Galungan is the Balinese New Year every year which occurs every six months based on the Balinese traditional calendar. It's one of the best times to visit Bali if you're interested in experiencing and witnessing the full plethora of the island's spirituality and traditional culture. It is a mystical time and despite your belief in Balinese spirituality, you will be caught up in its energy. In 2017, I visited Bali during Galungan and was mesmerized by the spiritual current and devotion which permeated this Hindu island. Whats more peculiar is that Bali is a Hindu island in a country which boasts the largest Asian muslim population in the world. Here are five things to know about Bali's Galungan festival if you plan on visiting during this time.
1. Most Auspicious Time of the Year- Galungan is the most sacred period of the Balinese's 210-day calendar. It's a 10-day holiday celebrating the victory of the forces of good (dharma) over the forces of evil (adharma). Oftentimes you will see theatrical performances of this mythical battle between good and evil being performed in the temples. During Galungan, it is believed that the spirits of the gods and ancestors visit the earth. This gives the island a very magical and mystical quality. The 10-day period ends with Kuningan when the gods and ancestors return to their own realm. Although the festival lasts for 10 days, the exact dates fluctuate each year. If you are planning to attend, its good to check the exacts dates online beforehand.
2. Processions- During the time of Galungan, prepare yourself to experience and witness multiple local processions called ngelawang. These processions involve traveling around the village in the costume of Barong Rangda and Barong Kedengkling, two major spirits of the Balinese Hindu pantheon. Navigating the streets in a car may be tricky during this time as it's common for traffic be stopped minutes at a time as various processions go by. Each village has their own procession. So you never know when you may experience gridlock. However, they offer visitors a wonderful opportunity to witness an authentic Balinese cultural event in practice. Oftentimes you can even join a procession as the Balinese people are quite open to visitors and tourists.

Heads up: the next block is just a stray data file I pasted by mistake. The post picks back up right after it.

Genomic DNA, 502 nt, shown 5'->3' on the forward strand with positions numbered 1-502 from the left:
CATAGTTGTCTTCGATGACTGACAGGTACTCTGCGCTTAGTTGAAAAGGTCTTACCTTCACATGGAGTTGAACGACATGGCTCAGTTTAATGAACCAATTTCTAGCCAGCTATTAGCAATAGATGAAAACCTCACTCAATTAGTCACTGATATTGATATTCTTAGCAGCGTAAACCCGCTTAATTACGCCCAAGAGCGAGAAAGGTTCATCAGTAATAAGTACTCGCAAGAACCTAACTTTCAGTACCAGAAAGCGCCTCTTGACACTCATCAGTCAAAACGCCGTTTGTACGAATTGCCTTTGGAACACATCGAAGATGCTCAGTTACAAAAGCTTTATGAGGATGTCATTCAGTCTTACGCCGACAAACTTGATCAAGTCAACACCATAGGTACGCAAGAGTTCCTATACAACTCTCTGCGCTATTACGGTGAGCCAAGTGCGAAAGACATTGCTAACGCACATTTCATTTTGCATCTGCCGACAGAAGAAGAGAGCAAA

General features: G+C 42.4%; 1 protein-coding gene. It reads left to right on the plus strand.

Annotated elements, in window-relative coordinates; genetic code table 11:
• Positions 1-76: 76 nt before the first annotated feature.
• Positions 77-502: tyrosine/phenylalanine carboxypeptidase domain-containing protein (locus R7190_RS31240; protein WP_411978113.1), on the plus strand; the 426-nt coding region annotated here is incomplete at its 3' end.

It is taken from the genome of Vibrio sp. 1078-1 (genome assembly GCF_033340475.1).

3. Main Devotions- One of the main things which occur during Galungan is the visiting of local and major temples as well as house shrines to pray and leave offerings by the local people. For this reasons temples will be frequently visited by local devotees. Families often come together in various capacities to handle various aspects of the festivities. Men usually prepare and cook the traditional food while women prepare the offerings.
4. Sarongs- It's proper etiquette and respect for women and men to wear a sarong when entering any of the temples, regardless of whether you are a practicing devotee or not. Its also important to respect the local pilgrims and devotees in the temples. While the Balinese are use to tourists visiting their sacred sites and temples, its still good practice to be discreet, respectful and mindful of the worshippers when you are in the temples.
5. Penjors- One of the most familiar sights to see during the Galungan festival are long and slender bamboo poles beautifully decorated with fresh palm leaves called penjors. Balinese place these festival decorations in front of their homes and shops. You can also find these decorative structures lining the streets. Penjors are created and displayed to symbolize the dominance of good over evil and as a sign of gratitude to God. .The curved part of the penjor is said to symbolizes Mount Agung, the highest mountain in Bali that is considered the home of the gods.